After a long day on my feet, the first thing I want to do is to rest them. Whether I’m trekking 10-20 miles a day with a heavy backpack, teaching, serving tables at a restaurant, or even sitting and writing, my body craves relaxing restoration. My favorite pose to recover and heal from a long day is Legs-Up-The-Wall and it can be practiced almost anywhere that you have access to wall and enough space to lay your back down against the corner. You can add blocks, blankets and bolsters to feel more supported and increase your energy through a back-bend, but the basic posture itself does miracles inside of our bodies.
Legs-Up-The-Wall, also known as Viparita Karani in Sanskrit, is an inversion that increases circulation flow (lowering blood pressure if practiced regularly), grounds the head, and quiets the brain for deep relaxation. This pose can stimulate the legs, refresh the heart and lungs, relieve the back and harmonize the thyroid and parathyroid. This pose changes the energy of the legs from moving down and out to the feet, as in our normal stance, to moving down and back to the pelvis (Relax and Renew by Judith Lascetor). This pose can also be useful to relieve headaches, stress, and insomnia.
Ancient yoga philosopher Pantajali believes that, Restorative Yoga is the
Photo Credit: Times of India
To find the most support and grounding for your body in the moment, you can experiment with different props. According to Judith Lasater Restorative Yoga is, “The use of props to support the body to create deep states of relaxation, health and ease.” We are encouraged to support any part of the body that can be supported (even our wrists, neck, and head) so that we can feel like we are being held with our body in flexion, as inside the womb.
Practicing Restorative Yoga is the antidote to our fast-paced busy society.
Did you know that our bodies have two different nervous systems?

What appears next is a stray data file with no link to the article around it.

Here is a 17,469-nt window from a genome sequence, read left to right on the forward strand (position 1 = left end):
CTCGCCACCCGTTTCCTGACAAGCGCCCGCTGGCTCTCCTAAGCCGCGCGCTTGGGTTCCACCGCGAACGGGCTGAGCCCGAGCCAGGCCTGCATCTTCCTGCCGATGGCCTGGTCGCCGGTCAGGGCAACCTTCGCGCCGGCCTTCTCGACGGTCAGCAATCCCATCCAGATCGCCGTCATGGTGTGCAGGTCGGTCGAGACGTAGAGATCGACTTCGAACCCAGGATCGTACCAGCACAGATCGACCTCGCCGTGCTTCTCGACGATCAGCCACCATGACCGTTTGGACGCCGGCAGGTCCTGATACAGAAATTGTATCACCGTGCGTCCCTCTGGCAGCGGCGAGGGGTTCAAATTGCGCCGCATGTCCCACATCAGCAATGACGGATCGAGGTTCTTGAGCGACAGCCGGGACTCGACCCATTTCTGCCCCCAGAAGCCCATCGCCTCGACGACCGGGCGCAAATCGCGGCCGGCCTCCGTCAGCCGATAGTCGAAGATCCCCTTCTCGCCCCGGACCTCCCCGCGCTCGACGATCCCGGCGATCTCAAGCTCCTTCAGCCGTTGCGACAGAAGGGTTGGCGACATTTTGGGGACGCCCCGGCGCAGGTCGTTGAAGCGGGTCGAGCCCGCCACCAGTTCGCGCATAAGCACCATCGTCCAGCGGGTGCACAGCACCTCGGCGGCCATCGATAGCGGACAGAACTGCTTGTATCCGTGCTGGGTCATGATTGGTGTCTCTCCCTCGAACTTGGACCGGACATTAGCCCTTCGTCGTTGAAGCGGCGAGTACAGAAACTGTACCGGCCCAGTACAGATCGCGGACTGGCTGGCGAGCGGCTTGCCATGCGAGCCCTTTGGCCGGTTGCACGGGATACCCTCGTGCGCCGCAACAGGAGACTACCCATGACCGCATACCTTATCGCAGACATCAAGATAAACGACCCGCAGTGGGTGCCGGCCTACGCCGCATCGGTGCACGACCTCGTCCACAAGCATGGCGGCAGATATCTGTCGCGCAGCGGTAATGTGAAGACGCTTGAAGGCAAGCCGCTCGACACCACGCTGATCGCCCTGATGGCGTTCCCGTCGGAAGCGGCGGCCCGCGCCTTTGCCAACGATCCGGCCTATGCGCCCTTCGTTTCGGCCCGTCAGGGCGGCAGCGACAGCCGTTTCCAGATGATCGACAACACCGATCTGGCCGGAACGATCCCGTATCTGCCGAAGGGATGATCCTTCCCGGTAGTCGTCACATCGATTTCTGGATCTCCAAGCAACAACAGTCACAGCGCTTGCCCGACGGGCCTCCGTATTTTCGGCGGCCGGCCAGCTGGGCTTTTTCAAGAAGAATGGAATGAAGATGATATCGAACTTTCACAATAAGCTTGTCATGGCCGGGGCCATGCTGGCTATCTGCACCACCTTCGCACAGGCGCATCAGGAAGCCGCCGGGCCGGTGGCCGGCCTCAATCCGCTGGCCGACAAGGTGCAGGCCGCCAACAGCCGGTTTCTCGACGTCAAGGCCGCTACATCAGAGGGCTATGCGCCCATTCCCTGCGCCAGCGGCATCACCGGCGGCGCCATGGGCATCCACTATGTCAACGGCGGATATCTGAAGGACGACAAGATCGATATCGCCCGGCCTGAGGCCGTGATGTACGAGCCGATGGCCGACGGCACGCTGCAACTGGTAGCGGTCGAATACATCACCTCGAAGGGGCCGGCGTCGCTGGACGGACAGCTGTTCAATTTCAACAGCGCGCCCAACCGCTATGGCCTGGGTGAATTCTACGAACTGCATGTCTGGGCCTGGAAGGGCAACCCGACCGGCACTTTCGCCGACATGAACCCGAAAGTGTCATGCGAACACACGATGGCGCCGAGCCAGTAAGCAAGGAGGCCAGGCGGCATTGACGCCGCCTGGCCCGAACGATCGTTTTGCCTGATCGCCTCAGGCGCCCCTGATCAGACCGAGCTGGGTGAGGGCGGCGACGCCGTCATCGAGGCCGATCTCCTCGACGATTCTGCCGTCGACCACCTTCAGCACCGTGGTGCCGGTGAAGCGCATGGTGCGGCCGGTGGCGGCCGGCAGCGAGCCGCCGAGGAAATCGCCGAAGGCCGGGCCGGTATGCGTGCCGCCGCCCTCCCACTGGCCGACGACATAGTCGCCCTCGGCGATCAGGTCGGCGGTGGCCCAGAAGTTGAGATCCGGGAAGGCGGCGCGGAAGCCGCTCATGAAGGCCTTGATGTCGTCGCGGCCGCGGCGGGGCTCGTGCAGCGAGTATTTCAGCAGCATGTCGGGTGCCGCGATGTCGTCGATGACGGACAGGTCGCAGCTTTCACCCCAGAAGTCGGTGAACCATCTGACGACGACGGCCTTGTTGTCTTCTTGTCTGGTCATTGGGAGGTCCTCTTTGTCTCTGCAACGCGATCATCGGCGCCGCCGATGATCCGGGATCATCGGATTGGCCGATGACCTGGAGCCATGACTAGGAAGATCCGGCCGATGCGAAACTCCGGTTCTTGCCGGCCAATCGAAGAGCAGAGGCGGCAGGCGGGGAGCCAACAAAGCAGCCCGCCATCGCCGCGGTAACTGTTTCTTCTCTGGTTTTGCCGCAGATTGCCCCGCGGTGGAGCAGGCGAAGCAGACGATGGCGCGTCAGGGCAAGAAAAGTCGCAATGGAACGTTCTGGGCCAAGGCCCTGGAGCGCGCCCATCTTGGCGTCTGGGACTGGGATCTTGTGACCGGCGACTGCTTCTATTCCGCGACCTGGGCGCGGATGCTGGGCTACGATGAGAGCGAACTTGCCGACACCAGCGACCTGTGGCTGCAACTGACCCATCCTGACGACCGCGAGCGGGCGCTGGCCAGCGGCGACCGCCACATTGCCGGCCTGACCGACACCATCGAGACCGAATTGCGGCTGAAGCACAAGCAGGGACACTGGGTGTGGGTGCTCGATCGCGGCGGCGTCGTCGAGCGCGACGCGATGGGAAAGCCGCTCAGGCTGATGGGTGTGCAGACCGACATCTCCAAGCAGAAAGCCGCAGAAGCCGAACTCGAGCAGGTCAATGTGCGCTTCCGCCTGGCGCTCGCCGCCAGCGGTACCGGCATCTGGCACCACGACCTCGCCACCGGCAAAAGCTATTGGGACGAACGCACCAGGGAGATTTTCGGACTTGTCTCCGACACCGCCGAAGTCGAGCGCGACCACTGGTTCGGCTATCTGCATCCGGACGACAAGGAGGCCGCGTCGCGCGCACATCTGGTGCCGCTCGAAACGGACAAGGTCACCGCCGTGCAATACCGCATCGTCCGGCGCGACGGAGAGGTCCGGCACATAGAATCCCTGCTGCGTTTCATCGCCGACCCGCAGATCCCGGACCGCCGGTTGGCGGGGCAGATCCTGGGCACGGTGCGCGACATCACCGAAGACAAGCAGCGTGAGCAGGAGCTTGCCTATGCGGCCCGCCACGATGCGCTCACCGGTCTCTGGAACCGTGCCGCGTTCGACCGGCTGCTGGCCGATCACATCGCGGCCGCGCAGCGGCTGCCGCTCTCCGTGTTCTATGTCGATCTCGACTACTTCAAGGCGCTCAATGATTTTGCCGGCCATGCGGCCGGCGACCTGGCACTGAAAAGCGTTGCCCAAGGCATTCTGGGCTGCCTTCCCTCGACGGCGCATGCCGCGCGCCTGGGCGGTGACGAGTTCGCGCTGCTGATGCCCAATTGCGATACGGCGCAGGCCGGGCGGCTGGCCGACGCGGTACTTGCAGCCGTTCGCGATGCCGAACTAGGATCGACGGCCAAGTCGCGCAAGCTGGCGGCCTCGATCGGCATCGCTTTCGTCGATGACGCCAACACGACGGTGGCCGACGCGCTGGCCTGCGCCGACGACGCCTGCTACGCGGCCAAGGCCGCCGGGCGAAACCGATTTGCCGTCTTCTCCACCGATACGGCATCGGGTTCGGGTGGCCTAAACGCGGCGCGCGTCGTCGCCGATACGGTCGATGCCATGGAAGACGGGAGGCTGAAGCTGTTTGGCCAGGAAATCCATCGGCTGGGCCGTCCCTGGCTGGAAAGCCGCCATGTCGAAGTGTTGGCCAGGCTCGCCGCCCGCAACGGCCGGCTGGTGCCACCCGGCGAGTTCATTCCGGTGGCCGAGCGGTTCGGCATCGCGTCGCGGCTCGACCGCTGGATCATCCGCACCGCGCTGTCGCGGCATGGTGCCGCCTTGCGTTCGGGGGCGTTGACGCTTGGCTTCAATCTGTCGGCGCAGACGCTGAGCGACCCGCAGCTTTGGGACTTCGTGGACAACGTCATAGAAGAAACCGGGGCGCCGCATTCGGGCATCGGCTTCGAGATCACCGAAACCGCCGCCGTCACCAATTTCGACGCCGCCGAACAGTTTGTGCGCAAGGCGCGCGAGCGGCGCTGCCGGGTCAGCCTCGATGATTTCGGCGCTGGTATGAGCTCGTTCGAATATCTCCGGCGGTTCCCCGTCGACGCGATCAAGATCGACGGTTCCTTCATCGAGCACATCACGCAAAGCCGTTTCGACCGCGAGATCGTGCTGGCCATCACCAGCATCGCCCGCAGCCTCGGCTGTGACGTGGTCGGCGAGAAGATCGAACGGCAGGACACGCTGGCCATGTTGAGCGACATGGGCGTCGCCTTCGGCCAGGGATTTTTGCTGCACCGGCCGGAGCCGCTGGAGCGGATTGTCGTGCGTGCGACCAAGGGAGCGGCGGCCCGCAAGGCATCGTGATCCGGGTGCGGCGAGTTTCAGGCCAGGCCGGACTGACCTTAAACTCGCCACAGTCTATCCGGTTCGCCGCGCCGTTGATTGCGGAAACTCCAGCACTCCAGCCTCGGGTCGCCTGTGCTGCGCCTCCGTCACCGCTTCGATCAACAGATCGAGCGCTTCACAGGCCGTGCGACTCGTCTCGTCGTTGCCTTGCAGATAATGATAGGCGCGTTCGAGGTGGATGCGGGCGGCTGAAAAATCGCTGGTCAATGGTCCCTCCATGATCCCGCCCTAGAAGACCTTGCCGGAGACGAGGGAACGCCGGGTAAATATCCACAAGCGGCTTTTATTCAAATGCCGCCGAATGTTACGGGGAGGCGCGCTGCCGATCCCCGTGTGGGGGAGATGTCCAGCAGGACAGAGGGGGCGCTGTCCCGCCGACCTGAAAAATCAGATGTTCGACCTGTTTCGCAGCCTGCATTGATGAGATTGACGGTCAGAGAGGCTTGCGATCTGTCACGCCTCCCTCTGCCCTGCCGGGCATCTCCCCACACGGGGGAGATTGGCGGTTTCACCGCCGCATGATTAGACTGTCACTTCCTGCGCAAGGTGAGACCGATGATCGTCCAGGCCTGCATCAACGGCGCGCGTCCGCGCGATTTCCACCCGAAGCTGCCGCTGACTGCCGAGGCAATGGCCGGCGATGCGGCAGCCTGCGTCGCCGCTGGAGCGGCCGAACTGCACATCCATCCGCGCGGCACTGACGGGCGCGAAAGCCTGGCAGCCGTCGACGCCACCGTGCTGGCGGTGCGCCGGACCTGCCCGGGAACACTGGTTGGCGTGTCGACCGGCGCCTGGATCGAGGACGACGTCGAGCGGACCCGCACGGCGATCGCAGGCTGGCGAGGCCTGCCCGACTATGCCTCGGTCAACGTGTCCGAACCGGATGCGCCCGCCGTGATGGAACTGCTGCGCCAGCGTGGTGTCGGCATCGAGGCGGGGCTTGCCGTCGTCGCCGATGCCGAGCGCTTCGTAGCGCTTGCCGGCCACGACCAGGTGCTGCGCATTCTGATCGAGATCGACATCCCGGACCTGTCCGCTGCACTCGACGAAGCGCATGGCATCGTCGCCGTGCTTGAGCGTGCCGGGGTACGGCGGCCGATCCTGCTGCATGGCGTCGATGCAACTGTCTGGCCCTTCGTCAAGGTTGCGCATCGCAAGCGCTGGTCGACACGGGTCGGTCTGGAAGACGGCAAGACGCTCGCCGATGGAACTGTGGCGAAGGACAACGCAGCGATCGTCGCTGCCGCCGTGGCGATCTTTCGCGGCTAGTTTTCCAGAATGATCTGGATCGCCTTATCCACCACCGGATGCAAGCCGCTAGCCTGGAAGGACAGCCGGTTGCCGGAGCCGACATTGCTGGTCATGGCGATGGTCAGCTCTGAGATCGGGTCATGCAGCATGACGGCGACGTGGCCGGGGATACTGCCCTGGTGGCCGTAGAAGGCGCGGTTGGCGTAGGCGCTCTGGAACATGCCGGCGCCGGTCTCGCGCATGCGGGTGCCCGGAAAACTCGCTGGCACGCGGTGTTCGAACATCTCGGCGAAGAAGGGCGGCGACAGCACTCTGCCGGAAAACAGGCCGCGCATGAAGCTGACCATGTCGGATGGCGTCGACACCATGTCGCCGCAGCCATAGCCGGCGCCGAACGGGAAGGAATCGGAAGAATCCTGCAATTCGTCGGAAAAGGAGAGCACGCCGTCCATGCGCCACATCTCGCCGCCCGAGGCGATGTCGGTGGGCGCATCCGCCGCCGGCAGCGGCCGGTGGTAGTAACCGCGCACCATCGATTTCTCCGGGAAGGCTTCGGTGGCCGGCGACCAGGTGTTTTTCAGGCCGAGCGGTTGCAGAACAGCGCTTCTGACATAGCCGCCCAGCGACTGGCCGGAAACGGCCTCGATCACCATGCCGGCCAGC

One is more dominant than the other. According to Harvard Medical School Guide to Yoga, “Each network has an intricate, interconnected network of nerves running between our brain and organs and communicates through a variety of neurotransmitters, which further signal different chemicals to be released in our blood to change the organ functions.” These chemicals also regulate the pace of our breathing, and our heart rate.
The sympathetic nervous system keeps us active in a “fight or flight” survival mode in which we are often busy in our mind and body. We can all relate to that feeling of sweat and butterflies before we are about to make a speech, performance, or other uncomfortable confrontation. We can also experience this survival alert in the midst of a physical disaster. However, in today’s society, we often get so pumped up on caffeine, sugar, or crammed schedules that we stay in a state of alert for much of our daily routine and week. We keep checking our phones or Facebook and try to multitask as our heart-rate rises, vision narrows, and sweat forms. This system can be associated with our ego and how it relates to wanting more and more in the material world, never stopping or getting enough.
Photo Credit: Dr. Bruce Lipten
Further, when we are stressed for days and weeks at a time, without giving our parasympathetic system a chance to take over, this can lead to anxiety, emotional fragility, and getting sick through a weakened immune system. “Stress and stress related problems account for up to 90 percent of why people go to see their doctor…Astonishingly, few doctors (only three percent) talk to their patients about how to reduce stress in their everyday lives.” Both our body and our mind can suffer from this chronic stress. Learn more about the scientific details about how stress affects our health and how yoga repairs, along with an 8-Week Guide to Strength, Awareness, and Flexibility in the book by Dr. Marylynn Wei and Dr. James E. Groves, The Harvard Medical School Guide to Yoga.
On the other hand, our parasympathetic system is slow and growth based. It is often associated with digestion, absorption of nutrients, and strengthening our immune and reproductive systems. Restorative Yoga stops the negative cycle of stress by turning on your body’s relaxation response, a state of deep rest by the counter stress, parasympathetic nervous system. This is the state in which we can listen to our inner voice of awareness and consciousness, peace and stillness. This system releases chemicals to relax your muscles and slow your breathing. In addition, restorative yoga has been linked with loss of long-term body fat and weight loss that is maintained over time. The more you practice, the more you will reach this relaxed state.